"Gluten Free" is the newest health trend, and although it has become a widely popular dietary choice, many people don't know what gluten really is or why it's potentially harmful to the body.

I'll jump right in and say that Gluten is a protein found in wheat, rye and barley.  Gluten (Latinfor "glue")  is the component of wheat that gives dough it's sticky, pliable texture.  Gluten is what makes pizza dough maintain it's shape, what makes bread soft and chewy, and what makes pasta noodles, well, noodley.  It is found in all wheat-containing foods, including cookies, bagels, breads, and beer. Gluten's sticky texture makes it a common additives in many foods you wouldn't expect, too. Think chewing gum, toothpaste, shredded cheese, and soy sauce. Gluten is unlike any other food we consume in the effects it has on our bodies.

Gluten proteins can be broken down into two components: glutenin and gliadin.

The first negative effect gluten has on the body is due to the gliadin portion, which triggers increased permeability in the intestines.  Gliadin activates proteins called zonulins in the intestines, which loosen the tight junctions that keep your digestive tract intact.  What this means is that things that are meant to stay inside the intestines, such as food particles, can sneak out through these loosened junctions and cause problems in the body.  Another characteristic unique to gluten is it's ability to affect morphine receptors in the brain.  When gluten is broken down by stomach acid, it produces tiny polypeptides that can cross the intestinal lining and make their way to the brain, where the bind to the same receptors as opiate drugs such as morphine.

To put it simply: gluten contributes to the destruction of your intestinal lining and binds to morphine receptors in the brain.

You may have also heard about gluten sensitivities and Celiac disease.  Food sensitivities occur when your immune system recognizes a food as "bad" or "foreign" and launches an immune attack, similar to what it would do to any other threat (such as a virus or bacterial infection).   Symptoms of gluten sensitivity can be digestive, such as diarrhea and cramping, or can be seemingly unrelated, such as skin rash, migraine headaches, joint pain and brain fog.  Gluten sensitivities vary from mild forms to the most severe form: Celiac disease. Celiac is an autoimmune disease that is triggered by the gliadin in gluten in which the lining of the small intestine is disrupted.   All symptoms of any type of gluten sensitivity are alleviated when gluten is removed from the diet.  Because the symptoms are so widely varying and can be different from one patient to the next, gluten sensitivities and Celiac disease commonly go undiagnosed.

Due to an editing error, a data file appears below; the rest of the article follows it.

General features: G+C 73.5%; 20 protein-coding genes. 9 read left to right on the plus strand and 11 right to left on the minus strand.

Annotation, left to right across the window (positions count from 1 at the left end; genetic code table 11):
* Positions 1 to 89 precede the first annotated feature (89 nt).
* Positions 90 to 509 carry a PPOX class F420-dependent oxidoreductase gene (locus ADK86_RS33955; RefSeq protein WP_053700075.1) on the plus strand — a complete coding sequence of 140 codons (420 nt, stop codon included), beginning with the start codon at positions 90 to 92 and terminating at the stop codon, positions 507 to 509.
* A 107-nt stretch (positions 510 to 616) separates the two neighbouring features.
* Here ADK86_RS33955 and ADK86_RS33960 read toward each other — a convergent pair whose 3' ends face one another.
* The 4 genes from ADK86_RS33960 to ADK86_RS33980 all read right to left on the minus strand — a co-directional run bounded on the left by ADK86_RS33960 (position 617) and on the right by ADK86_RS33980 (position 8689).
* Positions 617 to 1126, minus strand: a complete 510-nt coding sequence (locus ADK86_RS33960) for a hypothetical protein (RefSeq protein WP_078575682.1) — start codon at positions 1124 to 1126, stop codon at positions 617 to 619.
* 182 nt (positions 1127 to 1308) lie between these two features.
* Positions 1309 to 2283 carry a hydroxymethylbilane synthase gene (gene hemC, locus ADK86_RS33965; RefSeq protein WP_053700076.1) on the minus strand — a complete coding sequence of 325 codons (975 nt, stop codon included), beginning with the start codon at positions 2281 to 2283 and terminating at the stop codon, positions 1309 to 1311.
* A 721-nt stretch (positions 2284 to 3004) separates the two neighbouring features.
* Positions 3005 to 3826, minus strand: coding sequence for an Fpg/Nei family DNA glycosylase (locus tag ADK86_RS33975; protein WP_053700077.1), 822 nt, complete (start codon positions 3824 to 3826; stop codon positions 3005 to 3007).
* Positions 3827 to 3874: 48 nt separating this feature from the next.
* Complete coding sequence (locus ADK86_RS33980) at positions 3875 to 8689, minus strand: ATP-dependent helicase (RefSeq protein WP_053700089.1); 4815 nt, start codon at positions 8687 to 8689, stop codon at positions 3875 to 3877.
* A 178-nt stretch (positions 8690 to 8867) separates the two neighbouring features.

The negative effects of wheat don't end with gluten.  The carbohydrate portion of wheat is a specific type of carbohydrate that is broken down very rapidly when it is digested.  This means that wheat causes drastic increases in blood sugar, and this is why two slices of whole wheat bread (yes whole wheat) raise blood glucose more than 6 tablespoons of straight table sugar. Significant spikes in blood glucose contribute to obesity, diabetes, heart disease, dementia, and more.  Not so healthy.

But we've been eating wheat for years.  So why is it becoming a problem now?

I'll take a step back and tell you why the wheat (and gluten) that we eat today is different from the wheat that our ancestors have been eating for generations, and why these differences matter to our bodies:

The original strand of wheat that was cultivated by our earliest ancestors was called Einkorn and contained 14 chromosomes in its DNA.  This wheat evolved only a modest amount over centuries, until the influence of agricultural science interfered through hybridization, crossbreeding, and genetic modification for the past 50 years produced the modern wheat that we consume today, called Triticum aestivum.  This modern strand boasts a whopping 42 chromosomes in it's DNA and is hundreds or even thousands of genes apart from the original wheat that was naturally bread.

The majority of this hybridization, crossbreeding, and genetic modification was initiated as part of a worldwide effort to reduce world hunger by increasing the yield ofcrops.  The original tall, wispy Einkorn wheat stalks that you imaging blowing in the breeze across the plains have been replaced with a short, stocky, high yield Triticum aestivum that is more resistant to disease, drought, and heat.  It has even been genetically modified to respond to specific brands of pesticides or fertilizers.

Despite these dramatic changes in the genetic makeup of the crops, no animal or human safety testing was done on the new strains.  Although yields increased exponentially and made wheat products cheap and accessible, these products were released into the food supply without human safety concerns.

Fast forward to today and the effects of these genetic changes to wheat are starting to be seen. The body's immune systems doesn't recognize this genetically different wheat as food and often mistakes it as a threat.  This is one reason that there has been a significant rise in the occurrence of gluten sensitivities and Celiac disease.

To learn more about the effects gluten has on the body and for helpful resources for going gluten free check out these books:

Wheat Belly by William Davis, MD

Grain Brain by David Perlmutter, MD

And keep an eye out for new gluten free items on our menu this fall!!